The Large Hardon Collider will not cause a black hole that will destroy our solar system or universe.
The world will not end.

These are all statements I can make about the year 2012 without equivocation.  When 2013 comes rolling around, I will be right on all of the above statements.  I bet everything I own – and ever possibly will own – on it.

(Granted, if I’m wrong, in  most scenarios there won’t be anyone to collect on it, but still.  I won’t be wrong.)

You probably roll your eyes at most of these hypothetical End of the World Scenarios, but I’m guessing there are one or two on this list that you genuinely think might happen.  I’m frequently labeled a pessimist, yet I’m one of very few people who doesn’t fear any End of the World Scenarios.  Maybe it’s all that Star Trek I watched growing up, but I look to the future and see possibilities, never doomsday.

Apathy In Action

And, hey, I get it.  All this apocalyptic fear might be just what we need to get people to deal with very real problems.  After all, severe climate change could lead to the extinction of the human species if left unchecked.  If the Green Movement succeeds, bystanders will unfairly dismiss them as reactionaries when in fact it will have been their efforts that averted disaster.  (I’m more worried by the religious fanatics who want the world to end because it will validate their faith.)

But I don’t think engaging in End of the World Hysteria is the way to make a change, and I don’t think it’s converting people.  In truth, most of the changes would benefit us as a society regardless of climate change, and that should be the focus of the message.  Maybe I’m out of touch, but I believe it’s more convincing to explain the positive reasons for an action rather than focusing on the negative outcomes of inaction.

It seems it’s not enough that the world would be better off it we take action, we have to say that the world will end if we don’t.  But instead of making us less apathetic, these dire warnings make us more so because we’ve heard the cry of ‘wolf’ so many times, we can’t be bothered to care.  It’s time to make the world better because ‘better’ is its own reward.

We need leaders to remember how to speak to our optimism instead of preying on our pessimism.

New Years Resolution

If you need a resolution for the new year, how about you resolve to live not like the world is going to end tomorrow, but rather, like the world is going to be here for at least another two millennia.  Spend the year ignoring the doomsayers and prophets of apocalypse and seeking out the wisdom of optimists and visionaries. It might just become a habit.

I’m not suggesting we should ignore the very real problems that exist in this world.  Realizing that the world will still be here tomorrow means striving to make it a world worth living in, for everyone.  But, this year, when the man comes on the television to tell you that the world will end, turn it off.  Don’t debate the doomsday prophets, don’t allow them any credence by taking them seriously.  When they are proven wrong, you’ll know they’re a false prophet.  Thus, by their fruit you will recognize them.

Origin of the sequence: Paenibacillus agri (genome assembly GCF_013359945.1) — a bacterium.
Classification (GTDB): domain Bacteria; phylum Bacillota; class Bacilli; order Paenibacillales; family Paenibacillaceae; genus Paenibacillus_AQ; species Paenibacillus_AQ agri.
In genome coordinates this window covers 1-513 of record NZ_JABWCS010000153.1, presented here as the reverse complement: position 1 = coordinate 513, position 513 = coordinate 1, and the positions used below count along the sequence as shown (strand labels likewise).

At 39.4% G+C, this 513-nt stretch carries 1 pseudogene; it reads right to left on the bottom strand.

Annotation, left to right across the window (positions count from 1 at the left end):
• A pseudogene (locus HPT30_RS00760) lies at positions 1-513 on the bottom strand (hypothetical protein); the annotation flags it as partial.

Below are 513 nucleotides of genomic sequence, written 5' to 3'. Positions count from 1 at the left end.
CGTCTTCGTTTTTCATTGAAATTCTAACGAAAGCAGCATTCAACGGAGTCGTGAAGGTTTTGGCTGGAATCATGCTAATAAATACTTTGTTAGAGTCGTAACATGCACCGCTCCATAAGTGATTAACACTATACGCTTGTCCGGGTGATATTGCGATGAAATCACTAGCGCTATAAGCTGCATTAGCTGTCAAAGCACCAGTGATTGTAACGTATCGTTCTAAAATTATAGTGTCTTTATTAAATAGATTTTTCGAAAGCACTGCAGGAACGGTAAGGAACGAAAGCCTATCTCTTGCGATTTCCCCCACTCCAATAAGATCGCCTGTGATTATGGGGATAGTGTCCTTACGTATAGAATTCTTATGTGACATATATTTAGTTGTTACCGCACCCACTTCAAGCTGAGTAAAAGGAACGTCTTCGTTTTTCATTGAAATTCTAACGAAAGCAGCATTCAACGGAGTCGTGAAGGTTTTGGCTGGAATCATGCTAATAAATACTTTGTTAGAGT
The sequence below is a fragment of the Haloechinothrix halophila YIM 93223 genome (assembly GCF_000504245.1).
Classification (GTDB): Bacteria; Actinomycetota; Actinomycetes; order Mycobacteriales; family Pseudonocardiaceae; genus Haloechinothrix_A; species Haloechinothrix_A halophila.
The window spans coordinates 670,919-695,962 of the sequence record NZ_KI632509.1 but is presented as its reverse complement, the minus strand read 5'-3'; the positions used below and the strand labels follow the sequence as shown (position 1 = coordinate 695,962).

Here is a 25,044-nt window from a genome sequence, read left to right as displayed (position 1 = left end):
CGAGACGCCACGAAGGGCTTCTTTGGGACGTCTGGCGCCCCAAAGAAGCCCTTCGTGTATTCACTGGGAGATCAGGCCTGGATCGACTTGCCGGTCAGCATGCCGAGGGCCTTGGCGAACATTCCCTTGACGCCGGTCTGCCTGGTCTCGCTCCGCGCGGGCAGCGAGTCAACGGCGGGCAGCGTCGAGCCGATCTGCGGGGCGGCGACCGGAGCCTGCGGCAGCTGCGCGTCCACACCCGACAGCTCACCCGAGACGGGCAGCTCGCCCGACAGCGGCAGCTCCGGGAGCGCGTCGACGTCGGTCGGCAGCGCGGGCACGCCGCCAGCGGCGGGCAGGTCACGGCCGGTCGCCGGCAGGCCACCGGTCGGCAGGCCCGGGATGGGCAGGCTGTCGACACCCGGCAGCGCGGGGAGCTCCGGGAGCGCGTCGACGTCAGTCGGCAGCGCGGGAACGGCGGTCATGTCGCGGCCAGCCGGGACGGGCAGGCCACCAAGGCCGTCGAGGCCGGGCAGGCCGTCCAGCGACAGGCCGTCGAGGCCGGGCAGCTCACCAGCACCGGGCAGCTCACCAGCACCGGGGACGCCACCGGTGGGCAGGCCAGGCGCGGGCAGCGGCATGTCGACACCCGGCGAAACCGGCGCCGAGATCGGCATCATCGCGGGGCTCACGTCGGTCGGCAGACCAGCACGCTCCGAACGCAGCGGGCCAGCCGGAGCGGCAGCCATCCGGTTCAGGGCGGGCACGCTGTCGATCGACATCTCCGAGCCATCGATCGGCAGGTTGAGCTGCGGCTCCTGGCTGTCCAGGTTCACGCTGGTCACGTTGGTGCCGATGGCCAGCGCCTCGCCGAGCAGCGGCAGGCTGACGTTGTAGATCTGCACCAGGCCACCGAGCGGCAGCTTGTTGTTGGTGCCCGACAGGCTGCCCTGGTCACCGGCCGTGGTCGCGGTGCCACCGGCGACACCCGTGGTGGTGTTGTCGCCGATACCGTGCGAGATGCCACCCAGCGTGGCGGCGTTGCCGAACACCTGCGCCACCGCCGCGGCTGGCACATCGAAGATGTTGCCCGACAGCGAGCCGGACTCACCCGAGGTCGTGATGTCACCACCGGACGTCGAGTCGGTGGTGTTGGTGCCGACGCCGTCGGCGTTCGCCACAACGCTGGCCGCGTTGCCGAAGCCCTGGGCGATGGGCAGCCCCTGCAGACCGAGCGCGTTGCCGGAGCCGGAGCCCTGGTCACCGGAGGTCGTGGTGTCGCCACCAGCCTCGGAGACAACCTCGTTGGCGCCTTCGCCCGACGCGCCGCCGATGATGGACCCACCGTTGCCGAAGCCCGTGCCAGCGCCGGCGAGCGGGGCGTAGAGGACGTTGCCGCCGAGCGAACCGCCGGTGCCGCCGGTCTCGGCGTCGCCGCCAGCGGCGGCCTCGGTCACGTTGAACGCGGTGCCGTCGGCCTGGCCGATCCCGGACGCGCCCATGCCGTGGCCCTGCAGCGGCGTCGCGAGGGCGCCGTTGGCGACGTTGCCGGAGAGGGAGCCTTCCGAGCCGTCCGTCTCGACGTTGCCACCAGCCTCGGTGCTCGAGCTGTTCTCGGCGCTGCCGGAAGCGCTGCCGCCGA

The world isn’t ending.  That’s the reason to celebrate the new year.

*There are certainly liberal religious people who fear the Biblical apocalypse, just as there are conservative religious people who don’t believe in the Rapture (but might fear nuclear war instead).  For brevity’s sake, I’m ignoring these outliers.

Class Warfare

Millionaire tax called ‘class warfare’ by GOP.

I’ve really tried to avoid broaching politics on this blog throughout most of this stupidity, but it’s hard to just completely ignore it.  If you rightly don’t care about this whole clusterfuck of inanity because you, again rightly, understand that this whole mess is about the political parties trying to get (or keep) their man in office and not about helping the nation recover from its economic woes, then I completely understand if you just want to scroll on past this post.

I don’t want to write it.

But it’s bugging the shit out of me, so I have to get it out, like exorcising a demon.  A demon of stupidity.

Let’s establish some facts:

Fact #1. The Obama proposal would increase taxes for .3% of ‘wage earners’, those making $1 million plus.  The Republicans are right in saying that it won’t make a huge dent in the deficit.  But why take it off the table?  Add it in with other proposals for decreasing spending and it’s just one more tool in the toolbox.

Fact #2. The Obama proposal is called the “Buffett rule” because Warren Buffett, the third richest man in the world, wrote an Op-Ed piece saying that he and his fellow top .3 percenters should be paying more taxes.  No one can deny that Buffett is a successful business man (much more than toupée model Donald Trump).  He points out the huge discrepancy between the percentage he pays in taxes (15%) and what others in his office, not in the top .3%, paid (33-41%).  How is it “Class Warfare” to ask the rich to pay the same tax rate as the not-rich?  Is it because the super-rich are better than the rest of us and thus shouldn’t have to be subjugated to the same standards as the ruffians?  I guess that makes sense, actually.